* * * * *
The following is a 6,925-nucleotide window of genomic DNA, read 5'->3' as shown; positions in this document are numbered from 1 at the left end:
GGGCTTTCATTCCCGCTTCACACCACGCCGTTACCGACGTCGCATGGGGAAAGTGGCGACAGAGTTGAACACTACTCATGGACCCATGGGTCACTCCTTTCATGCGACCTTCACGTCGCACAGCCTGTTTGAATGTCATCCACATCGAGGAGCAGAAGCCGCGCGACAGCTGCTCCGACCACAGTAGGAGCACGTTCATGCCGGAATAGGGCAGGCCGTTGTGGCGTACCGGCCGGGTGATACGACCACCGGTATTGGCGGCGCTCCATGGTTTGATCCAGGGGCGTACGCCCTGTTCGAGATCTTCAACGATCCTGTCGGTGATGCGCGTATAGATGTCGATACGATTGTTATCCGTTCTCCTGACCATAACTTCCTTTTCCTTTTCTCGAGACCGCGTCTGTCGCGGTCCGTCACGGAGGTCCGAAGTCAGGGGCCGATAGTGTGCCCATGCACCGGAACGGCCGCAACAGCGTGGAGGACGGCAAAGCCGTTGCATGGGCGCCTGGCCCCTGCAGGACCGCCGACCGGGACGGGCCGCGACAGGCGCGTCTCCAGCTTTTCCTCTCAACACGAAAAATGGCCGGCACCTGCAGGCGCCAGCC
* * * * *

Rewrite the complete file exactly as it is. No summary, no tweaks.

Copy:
The following is a 6,925-nucleotide window of genomic DNA, read 5'->3' as shown; positions in this document are numbered from 1 at the left end:
GGGCTTTCATTCCCGCTTCACACCACGCCGTTACCGACGTCGCATGGGGAAAGTGGCGACAGAGTTGAACACTACTCATGGACCCATGGGTCACTCCTTTCATGCGACCTTCACGTCGCACAGCCTGTTTGAATGTCATCCACATCGAGGAGCAGAAGCCGCGCGACAGCTGCTCCGACCACAGTAGGAGCACGTTCATGCCGGAATAGGGCAGGCCGTTGTGGCGTACCGGCCGGGTGATACGACCACCGGTATTGGCGGCGCTCCATGGTTTGATCCAGGGGCGTACGCCCTGTTCGAGATCTTCAACGATCCTGTCGGTGATGCGCGTATAGATGTCGATACGATTGTTATCCGTTCTCCTGACCATAACTTCCTTTTCCTTTTCTCGAGACCGCGTCTGTCGCGGTCCGTCACGGAGGTCCGAAGTCAGGGGCCGATAGTGTGCCCATGCACCGGAACGGCCGCAACAGCGTGGAGGACGGCAAAGCCGTTGCATGGGCGCCTGGCCCCTGCAGGACCGCCGACCGGGACGGGCCGCGACAGGCGCGTCTCCAGCTTTTCCTCTCAACACGAAAAATGGCCGGCACCTGCAGGCGCCAGCC